During the Kargil War, the Indian political aim given to the military was to get the intrusion vacated but not to cross the LoC. The international community endorsed the Indian position. The United States also insisted on restoration of the sanctity of the LoC. The joint statement signed by President Clinton and the Pakistani Prime Minister Nawaz Sharif on 4 July 1999, states the following about the LoC:

“They (the signatories) also agreed that it was vital for peace in South Asia that the LoC in Kashmir be respected by both parties, in accordance with their 1972 Simla Agreement”.

“It was agreed between the President and the Prime Minister that concrete steps will be taken for the restoration of the Line of Control in accordance with Simla Agreement”.

“The President said he would take personal interest in encouraging expeditious resumption and intensification of those bilateral efforts once the sanctity of the Line of Control has been fully restored”.

If the Kargil War had not ended as it did, the possibility of Pakistani and/or Indian forces crossing the IB could not be ruled out. In fact India had adopted a deterrent posture along the rest of LoC and the IB. Pakistan too had deployed its forces accordingly.

It is obvious that over the years, the sanctity of the AGPL in Siachen, the LoC, and the IB have got linked militarily. Any attempt by either party to redraw the LoC or the AGPL through force can lead to retaliation and escalation of conflict elsewhere. The ‘restrain’ term of reference given to the Indian Armed Forces during the Kargil War came under severe public criticism in India and might not be acceptable next time. The lesson and conclusion we may draw here is that the post Kargil durability of the Line of Control has increased. This durability, or sanctity, provides a longer-term base for a future dialogue between India and Pakistan.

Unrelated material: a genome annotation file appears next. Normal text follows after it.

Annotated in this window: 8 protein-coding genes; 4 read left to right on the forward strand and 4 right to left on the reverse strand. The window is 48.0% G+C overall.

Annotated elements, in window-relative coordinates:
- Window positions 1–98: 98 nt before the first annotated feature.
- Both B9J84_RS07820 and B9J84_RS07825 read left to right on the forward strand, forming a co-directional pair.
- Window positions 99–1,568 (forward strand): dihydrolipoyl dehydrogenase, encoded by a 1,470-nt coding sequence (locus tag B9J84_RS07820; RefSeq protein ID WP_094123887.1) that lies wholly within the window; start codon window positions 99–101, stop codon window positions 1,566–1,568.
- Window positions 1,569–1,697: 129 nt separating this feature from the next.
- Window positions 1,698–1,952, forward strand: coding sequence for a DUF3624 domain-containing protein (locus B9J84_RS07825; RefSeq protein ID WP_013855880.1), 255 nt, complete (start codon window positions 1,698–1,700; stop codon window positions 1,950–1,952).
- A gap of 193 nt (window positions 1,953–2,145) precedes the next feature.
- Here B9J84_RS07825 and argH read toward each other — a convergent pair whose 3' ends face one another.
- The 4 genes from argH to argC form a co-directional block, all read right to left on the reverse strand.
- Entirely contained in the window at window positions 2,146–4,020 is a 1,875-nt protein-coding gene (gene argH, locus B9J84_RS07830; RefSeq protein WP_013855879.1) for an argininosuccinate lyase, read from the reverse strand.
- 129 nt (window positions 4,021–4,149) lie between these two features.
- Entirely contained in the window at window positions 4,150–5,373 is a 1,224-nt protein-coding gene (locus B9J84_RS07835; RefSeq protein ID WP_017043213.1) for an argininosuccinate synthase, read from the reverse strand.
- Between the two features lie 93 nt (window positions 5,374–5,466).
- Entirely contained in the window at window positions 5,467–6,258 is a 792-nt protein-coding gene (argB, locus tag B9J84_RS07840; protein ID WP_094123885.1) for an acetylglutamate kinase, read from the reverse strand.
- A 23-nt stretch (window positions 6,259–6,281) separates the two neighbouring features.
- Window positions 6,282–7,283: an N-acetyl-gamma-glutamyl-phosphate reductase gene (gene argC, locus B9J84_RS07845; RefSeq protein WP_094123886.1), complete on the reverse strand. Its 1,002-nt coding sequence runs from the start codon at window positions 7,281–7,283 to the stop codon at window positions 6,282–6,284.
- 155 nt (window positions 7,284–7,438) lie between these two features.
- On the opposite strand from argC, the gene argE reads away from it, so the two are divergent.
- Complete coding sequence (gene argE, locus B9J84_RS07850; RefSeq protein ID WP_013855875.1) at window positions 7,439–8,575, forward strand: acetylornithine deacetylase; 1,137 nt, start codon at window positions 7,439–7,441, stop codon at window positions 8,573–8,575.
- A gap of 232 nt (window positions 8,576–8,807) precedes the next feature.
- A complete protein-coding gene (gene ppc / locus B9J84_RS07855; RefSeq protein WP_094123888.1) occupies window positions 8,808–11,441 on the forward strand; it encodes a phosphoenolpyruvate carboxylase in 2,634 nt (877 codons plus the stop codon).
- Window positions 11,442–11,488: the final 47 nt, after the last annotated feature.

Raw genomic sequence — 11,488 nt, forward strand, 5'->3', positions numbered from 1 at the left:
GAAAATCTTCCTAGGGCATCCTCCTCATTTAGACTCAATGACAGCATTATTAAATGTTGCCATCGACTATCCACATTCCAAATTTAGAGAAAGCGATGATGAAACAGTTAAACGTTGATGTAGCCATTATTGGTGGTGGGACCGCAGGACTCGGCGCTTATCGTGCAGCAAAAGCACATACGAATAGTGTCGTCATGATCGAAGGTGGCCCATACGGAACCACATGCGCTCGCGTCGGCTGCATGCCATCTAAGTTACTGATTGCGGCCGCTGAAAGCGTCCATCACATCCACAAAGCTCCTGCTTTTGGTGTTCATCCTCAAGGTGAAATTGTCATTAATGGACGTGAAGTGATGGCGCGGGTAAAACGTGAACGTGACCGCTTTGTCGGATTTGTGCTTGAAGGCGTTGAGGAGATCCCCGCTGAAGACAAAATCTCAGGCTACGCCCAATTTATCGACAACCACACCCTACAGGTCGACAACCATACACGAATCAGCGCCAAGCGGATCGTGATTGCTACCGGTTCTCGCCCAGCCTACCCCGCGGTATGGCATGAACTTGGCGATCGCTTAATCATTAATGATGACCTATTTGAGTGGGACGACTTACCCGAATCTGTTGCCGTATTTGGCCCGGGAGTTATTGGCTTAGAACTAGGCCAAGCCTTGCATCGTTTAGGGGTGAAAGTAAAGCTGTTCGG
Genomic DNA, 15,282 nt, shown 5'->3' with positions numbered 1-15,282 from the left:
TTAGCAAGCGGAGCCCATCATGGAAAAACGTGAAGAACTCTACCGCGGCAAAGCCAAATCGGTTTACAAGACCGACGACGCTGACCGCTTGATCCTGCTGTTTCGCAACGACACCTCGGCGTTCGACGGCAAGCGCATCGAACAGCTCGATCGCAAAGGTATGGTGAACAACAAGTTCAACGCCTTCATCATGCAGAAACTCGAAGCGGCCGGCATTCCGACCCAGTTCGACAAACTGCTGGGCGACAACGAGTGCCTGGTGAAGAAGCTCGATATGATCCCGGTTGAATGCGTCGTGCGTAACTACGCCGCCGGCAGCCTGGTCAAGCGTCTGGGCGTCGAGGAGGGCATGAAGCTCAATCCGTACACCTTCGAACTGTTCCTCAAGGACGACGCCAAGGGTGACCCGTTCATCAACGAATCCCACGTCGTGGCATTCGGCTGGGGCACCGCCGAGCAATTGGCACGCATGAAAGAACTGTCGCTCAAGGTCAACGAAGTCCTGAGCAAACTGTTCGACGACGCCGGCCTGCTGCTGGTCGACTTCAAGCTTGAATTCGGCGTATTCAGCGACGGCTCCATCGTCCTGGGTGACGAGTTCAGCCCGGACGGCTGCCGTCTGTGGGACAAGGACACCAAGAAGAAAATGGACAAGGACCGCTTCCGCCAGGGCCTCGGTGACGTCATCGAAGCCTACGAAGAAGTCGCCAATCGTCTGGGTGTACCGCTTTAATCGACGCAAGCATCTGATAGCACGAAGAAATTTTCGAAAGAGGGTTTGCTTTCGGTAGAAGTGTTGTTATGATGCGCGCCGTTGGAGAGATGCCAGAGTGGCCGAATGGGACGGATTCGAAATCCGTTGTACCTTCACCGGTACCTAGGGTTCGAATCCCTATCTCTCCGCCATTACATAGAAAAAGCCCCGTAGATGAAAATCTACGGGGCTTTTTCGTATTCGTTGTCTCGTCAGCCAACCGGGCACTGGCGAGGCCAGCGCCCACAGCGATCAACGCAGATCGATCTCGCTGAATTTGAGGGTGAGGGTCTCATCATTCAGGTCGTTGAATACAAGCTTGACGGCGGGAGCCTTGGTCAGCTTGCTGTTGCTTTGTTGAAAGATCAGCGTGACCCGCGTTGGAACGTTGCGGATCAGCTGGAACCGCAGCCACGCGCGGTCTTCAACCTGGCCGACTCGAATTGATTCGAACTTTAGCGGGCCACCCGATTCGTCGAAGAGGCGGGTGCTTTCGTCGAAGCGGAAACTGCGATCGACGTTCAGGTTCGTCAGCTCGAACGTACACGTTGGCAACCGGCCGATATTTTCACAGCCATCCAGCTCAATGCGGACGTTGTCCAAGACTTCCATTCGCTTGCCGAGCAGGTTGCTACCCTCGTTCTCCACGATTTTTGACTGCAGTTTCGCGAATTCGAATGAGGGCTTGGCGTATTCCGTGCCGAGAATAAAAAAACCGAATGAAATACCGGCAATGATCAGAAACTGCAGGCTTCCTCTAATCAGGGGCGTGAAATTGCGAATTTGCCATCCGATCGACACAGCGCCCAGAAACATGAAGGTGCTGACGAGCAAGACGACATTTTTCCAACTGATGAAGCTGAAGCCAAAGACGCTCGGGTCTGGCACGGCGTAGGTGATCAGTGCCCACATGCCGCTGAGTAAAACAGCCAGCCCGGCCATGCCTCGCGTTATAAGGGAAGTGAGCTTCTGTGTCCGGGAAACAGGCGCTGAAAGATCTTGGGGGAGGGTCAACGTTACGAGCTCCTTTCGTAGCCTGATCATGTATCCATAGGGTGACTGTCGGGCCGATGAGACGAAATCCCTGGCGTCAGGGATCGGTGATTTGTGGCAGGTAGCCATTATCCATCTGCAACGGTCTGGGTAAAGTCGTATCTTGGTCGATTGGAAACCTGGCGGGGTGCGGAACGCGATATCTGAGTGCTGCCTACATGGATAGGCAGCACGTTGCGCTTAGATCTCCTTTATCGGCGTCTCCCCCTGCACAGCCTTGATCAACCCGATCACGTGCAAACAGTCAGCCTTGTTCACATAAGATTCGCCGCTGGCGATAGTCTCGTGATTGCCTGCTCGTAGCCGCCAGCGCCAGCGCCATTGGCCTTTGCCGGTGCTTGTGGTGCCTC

Lesson No 7

Post-Kargil, agreements like the Simla Agreement and Lahore Declaration will not inspire adequate confidence.

The Pakistani Kargil initiative was a major violation of the Simla Agreement, signed by the Prime Ministers of the two countries in 1971, which had maintained a reasonable amount of stability between the two countries for long. This war repudiated two important articles of the Simla Agreement: namely that (a) the two countries will settle their dispute through bilateral negotiation and (b) the LoC will be respected by both sides and not altered. Also, the war coming so soon after the Lahore Declaration (Annexure 4) created a deep sense of betrayal and of being let down in India. It took two years and considerable pressure from the international community for Indo-Pak political level dialogue to be resumed.

No agreement with Pakistan after the Kargil War shall inspire the same confidence in India. Despite the ‘U’ turn taken by Pakistan in its policies on Afghanistan and terrorism under US pressure, the Indian public does not trust or feel confident that President Musharraf’s military regime, which initiated the Kargil War and subsequently took over the Pakistan Government in a military coup, will remain faithful to any Understanding/Agreement with India for long.

Lesson No 8